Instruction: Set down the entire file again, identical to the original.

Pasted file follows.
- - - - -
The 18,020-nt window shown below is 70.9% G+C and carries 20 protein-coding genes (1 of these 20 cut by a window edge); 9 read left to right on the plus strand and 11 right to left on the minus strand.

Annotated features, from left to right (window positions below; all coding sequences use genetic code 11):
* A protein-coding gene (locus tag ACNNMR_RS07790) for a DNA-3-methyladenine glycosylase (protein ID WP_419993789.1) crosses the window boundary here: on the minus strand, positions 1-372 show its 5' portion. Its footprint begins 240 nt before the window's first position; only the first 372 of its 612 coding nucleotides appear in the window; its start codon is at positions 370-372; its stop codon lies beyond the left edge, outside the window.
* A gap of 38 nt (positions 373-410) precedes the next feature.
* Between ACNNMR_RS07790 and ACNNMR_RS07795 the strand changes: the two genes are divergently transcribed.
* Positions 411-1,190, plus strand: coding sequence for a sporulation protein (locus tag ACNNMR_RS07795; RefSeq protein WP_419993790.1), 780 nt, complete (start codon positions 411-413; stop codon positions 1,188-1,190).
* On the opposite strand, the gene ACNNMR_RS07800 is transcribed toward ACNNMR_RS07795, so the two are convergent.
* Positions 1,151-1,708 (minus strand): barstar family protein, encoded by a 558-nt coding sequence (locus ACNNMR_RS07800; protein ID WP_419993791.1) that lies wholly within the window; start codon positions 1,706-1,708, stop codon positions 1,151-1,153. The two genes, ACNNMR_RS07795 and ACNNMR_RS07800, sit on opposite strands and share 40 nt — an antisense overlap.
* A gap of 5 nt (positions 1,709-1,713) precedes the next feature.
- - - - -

The 18,020-nt window shown below is 70.9% G+C and carries 20 protein-coding genes (1 of these 20 cut by a window edge); 9 read left to right on the plus strand and 11 right to left on the minus strand.

Annotated features, from left to right (window positions below; all coding sequences use genetic code 11):
* A protein-coding gene (locus tag ACNNMR_RS07790) for a DNA-3-methyladenine glycosylase (protein ID WP_419993789.1) crosses the window boundary here: on the minus strand, positions 1-372 show its 5' portion. Its footprint begins 240 nt before the window's first position; only the first 372 of its 612 coding nucleotides appear in the window; its start codon is at positions 370-372; its stop codon lies beyond the left edge, outside the window.
* A gap of 38 nt (positions 373-410) precedes the next feature.
* Between ACNNMR_RS07790 and ACNNMR_RS07795 the strand changes: the two genes are divergently transcribed.
* Positions 411-1,190, plus strand: coding sequence for a sporulation protein (locus tag ACNNMR_RS07795; RefSeq protein WP_419993790.1), 780 nt, complete (start codon positions 411-413; stop codon positions 1,188-1,190).
* On the opposite strand, the gene ACNNMR_RS07800 is transcribed toward ACNNMR_RS07795, so the two are convergent.
* Positions 1,151-1,708 (minus strand): barstar family protein, encoded by a 558-nt coding sequence (locus ACNNMR_RS07800; protein ID WP_419993791.1) that lies wholly within the window; start codon positions 1,706-1,708, stop codon positions 1,151-1,153. The two genes, ACNNMR_RS07795 and ACNNMR_RS07800, sit on opposite strands and share 40 nt — an antisense overlap.
* A gap of 5 nt (positions 1,709-1,713) precedes the next feature.